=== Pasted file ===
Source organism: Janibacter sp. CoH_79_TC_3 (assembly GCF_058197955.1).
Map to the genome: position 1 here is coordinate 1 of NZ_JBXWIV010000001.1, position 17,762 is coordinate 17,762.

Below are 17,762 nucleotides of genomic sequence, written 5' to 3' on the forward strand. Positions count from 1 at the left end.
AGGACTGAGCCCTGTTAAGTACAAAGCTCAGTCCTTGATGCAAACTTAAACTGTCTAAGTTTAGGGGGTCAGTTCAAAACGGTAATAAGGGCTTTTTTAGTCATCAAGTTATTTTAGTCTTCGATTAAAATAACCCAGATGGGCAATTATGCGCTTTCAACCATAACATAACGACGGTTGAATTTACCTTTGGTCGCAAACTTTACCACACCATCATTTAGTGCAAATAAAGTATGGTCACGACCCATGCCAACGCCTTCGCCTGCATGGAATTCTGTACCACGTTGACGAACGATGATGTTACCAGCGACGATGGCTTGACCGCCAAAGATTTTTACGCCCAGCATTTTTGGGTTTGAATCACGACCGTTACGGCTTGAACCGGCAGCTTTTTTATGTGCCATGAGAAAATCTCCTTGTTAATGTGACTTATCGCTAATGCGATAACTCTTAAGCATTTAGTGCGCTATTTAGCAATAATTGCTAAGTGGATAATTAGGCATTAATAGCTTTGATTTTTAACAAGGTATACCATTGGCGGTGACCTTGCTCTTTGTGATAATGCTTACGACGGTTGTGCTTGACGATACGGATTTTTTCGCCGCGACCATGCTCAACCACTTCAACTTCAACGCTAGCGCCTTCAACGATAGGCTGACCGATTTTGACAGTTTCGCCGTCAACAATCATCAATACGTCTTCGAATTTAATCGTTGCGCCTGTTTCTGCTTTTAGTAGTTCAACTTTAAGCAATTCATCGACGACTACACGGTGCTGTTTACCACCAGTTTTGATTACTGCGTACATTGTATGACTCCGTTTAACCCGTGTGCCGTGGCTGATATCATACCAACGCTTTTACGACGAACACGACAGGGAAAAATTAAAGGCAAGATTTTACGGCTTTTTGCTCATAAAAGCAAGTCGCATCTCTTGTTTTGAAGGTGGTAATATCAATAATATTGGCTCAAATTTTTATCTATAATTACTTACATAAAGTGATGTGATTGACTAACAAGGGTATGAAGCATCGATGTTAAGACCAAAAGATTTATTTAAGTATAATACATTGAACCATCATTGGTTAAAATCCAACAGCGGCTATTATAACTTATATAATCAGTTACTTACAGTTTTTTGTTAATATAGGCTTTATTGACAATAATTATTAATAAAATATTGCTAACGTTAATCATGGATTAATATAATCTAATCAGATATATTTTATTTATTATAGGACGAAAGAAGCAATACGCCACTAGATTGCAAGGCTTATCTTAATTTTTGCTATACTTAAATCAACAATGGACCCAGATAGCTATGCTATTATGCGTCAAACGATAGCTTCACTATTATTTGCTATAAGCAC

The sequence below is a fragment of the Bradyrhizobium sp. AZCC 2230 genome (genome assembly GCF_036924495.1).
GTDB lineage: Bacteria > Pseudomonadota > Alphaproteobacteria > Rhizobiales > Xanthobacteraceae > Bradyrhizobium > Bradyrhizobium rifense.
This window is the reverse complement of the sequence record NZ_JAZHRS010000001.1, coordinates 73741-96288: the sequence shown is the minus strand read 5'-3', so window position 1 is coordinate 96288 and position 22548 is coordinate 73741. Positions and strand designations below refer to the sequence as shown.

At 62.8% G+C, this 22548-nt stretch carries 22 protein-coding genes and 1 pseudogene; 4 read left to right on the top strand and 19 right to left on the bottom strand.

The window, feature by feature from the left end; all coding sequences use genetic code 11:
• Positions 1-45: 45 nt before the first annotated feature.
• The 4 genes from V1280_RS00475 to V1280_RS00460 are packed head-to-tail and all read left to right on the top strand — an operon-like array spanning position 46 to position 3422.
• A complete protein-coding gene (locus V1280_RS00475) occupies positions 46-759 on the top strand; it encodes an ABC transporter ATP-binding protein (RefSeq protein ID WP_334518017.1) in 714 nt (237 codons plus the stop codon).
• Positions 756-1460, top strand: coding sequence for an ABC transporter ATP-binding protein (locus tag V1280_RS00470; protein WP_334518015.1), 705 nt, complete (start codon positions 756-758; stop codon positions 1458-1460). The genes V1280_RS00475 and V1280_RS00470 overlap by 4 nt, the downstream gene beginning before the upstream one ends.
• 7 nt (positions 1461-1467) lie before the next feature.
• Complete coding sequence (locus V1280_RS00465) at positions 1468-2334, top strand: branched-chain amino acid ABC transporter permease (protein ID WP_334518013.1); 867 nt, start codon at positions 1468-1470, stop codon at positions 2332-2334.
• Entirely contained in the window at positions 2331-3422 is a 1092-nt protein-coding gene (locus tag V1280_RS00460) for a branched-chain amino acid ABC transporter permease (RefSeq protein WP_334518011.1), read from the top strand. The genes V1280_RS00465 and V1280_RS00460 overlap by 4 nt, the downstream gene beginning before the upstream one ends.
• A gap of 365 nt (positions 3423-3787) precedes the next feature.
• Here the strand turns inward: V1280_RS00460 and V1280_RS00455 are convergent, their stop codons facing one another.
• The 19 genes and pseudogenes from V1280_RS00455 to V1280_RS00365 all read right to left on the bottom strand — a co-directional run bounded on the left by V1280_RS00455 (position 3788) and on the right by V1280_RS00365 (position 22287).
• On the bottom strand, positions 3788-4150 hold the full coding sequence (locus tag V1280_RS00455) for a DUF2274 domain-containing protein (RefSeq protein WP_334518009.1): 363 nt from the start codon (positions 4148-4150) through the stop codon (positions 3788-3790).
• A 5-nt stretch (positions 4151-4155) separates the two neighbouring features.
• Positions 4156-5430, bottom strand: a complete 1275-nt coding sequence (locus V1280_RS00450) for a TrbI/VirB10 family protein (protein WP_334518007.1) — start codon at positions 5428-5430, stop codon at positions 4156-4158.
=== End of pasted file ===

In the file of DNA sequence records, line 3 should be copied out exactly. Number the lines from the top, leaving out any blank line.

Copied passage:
Below are 17,762 nucleotides of genomic sequence, written 5' to 3' on the forward strand. Positions count from 1 at the left end.